What is Graphene?
Graphene is a versatile carbon-based nanomaterial that is 200x stronger than steel and can stretch up to 25% of its original length. It was discovered by physicists Sir Andre Geim and Sir Konstantin Novoselov, who were awarded The Nobel Prize in 2010 for their research.
- Tightly bonded carbon atoms arranged in a hexagonal lattice
- 200x stronger than steel, yet...
- Like rubber that can stretch up to 25% of its original length
- More electrically conductive than Copper
- Better at conducting heat than any material
- Optically Transparent
- Atomic-level barrier properties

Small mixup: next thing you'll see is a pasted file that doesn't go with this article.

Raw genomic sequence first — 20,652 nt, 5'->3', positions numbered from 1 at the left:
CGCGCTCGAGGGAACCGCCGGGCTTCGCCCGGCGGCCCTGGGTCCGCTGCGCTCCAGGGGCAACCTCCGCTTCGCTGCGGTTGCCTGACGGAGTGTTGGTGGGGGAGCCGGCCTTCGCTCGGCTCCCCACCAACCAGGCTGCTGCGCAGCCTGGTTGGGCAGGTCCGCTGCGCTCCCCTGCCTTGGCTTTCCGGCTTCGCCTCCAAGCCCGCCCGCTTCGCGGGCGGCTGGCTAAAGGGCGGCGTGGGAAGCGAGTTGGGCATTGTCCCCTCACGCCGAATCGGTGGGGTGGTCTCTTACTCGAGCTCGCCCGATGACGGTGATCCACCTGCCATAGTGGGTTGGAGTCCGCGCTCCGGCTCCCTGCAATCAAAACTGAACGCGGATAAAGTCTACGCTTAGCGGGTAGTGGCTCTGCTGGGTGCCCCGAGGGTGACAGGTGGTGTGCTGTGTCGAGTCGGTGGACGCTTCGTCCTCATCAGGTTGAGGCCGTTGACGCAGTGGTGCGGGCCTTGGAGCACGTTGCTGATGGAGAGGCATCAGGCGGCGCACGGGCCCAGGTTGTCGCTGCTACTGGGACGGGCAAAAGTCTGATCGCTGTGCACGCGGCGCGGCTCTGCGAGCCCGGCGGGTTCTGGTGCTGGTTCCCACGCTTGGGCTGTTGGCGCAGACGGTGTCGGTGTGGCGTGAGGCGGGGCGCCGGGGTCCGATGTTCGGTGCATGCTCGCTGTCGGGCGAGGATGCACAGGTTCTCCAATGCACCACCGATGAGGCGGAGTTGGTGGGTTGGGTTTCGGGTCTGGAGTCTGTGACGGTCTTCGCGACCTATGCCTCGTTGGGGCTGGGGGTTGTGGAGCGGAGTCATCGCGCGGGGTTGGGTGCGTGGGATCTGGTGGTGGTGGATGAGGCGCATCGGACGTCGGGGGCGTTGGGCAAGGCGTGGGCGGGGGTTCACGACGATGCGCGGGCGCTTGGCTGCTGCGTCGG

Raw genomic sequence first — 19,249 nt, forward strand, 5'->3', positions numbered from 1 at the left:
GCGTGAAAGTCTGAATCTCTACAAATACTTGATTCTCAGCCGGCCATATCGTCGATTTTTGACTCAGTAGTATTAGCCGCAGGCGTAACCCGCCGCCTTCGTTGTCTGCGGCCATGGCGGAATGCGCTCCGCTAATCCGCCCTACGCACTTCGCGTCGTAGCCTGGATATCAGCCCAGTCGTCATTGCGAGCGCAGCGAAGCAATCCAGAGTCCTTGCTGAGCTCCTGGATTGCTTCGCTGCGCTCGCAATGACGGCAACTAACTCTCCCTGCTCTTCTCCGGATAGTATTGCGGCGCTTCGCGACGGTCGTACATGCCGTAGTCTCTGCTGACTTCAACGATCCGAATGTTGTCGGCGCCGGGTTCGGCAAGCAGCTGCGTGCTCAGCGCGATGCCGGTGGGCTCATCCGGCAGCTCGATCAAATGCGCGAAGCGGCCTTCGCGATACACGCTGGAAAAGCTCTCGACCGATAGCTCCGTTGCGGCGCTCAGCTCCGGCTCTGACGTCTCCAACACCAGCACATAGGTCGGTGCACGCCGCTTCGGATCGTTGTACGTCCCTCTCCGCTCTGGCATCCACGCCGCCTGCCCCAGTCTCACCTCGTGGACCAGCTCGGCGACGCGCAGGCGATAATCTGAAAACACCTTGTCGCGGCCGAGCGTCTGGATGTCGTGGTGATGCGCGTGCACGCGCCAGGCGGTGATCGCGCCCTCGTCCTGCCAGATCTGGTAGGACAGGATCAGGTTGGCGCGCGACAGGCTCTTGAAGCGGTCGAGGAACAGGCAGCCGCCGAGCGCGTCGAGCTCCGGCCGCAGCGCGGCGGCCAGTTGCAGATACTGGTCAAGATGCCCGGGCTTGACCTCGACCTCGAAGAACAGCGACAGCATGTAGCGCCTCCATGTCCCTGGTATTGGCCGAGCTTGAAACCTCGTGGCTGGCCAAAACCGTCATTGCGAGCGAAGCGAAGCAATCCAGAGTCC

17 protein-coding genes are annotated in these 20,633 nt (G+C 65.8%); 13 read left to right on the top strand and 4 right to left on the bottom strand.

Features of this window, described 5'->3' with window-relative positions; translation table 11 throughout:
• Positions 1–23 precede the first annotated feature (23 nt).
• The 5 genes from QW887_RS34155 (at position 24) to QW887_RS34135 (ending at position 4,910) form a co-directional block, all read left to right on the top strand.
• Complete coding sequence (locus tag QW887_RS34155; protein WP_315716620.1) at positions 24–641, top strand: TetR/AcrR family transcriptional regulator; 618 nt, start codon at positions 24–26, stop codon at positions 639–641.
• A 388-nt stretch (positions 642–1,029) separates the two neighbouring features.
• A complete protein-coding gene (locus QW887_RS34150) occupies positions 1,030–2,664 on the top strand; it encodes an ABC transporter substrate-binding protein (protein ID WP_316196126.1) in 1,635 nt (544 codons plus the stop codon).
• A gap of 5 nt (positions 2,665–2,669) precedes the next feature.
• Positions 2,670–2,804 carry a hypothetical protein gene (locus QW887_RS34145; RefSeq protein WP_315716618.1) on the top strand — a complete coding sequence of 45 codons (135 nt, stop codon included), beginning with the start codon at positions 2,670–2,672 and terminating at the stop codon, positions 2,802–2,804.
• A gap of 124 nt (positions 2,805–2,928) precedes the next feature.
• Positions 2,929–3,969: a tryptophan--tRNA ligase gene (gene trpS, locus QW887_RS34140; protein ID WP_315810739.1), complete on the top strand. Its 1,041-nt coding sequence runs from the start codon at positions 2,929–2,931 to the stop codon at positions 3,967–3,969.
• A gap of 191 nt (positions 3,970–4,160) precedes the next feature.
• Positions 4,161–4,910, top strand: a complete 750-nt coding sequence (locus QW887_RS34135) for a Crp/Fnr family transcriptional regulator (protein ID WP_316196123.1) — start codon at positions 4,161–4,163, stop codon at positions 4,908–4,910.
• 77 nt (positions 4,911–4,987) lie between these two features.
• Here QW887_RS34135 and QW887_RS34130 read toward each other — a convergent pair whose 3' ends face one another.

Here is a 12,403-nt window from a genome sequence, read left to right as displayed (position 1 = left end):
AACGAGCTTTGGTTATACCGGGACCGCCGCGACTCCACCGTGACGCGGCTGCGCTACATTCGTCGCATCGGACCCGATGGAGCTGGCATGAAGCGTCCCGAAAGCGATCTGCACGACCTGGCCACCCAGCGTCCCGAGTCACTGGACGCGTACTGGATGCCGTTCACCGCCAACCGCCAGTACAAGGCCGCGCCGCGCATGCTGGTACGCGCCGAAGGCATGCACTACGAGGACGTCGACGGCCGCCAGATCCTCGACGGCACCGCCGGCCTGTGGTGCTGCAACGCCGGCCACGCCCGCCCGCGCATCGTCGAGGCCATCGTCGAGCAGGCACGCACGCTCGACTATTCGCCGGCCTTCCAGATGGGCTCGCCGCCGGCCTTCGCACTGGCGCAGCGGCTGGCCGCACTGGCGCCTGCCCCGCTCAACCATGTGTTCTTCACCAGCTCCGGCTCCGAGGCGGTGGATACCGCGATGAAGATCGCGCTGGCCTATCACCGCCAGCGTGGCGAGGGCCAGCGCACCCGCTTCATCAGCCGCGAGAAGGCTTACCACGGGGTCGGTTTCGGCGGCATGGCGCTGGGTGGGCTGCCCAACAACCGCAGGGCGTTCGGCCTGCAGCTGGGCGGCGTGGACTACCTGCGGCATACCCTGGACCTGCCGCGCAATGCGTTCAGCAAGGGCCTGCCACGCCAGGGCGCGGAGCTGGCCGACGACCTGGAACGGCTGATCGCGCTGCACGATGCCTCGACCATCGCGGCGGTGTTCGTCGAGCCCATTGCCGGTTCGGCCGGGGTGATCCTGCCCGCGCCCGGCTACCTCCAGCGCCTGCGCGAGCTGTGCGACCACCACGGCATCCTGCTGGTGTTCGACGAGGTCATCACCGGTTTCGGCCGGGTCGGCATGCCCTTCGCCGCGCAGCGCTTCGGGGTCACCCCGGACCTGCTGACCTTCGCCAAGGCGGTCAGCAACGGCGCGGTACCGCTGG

Commercial Applications Across Industries
Cost-Effective and Environmentally Friendly: Incorporating graphene into many materials can reduce their use by 25%+ to decarbonize and reduce Greenhouse Gas emissions.
Lubricants, Cement, Chemicals, Composites, Paints & Coatings, Tire & Rubber
Beverages, Cosmetics, Food, Labels, Personal Care Products
Clothing, Footwear, Styling, LED Lighting
Tires, Adhesives, Plastic & Foam Parts, Batteries, Wheels, Paint
Golf Balls, Field Hockey Sticks, Hydrofoil, Rugby Balls, Bicycle frames
Thermally Conductive Adhesives, Batteries, Substrates, Wearable Electronics
Producing high-quality graphene on a large scale at a low cost has been a difficult challenge for the entire industry. Currently, production of mass graphene generally uses relatively expensive graphite as a base material. It requires large amounts of chemical solvents, energy and furnace treatment. This process often results in graphene with a defective perforated structure.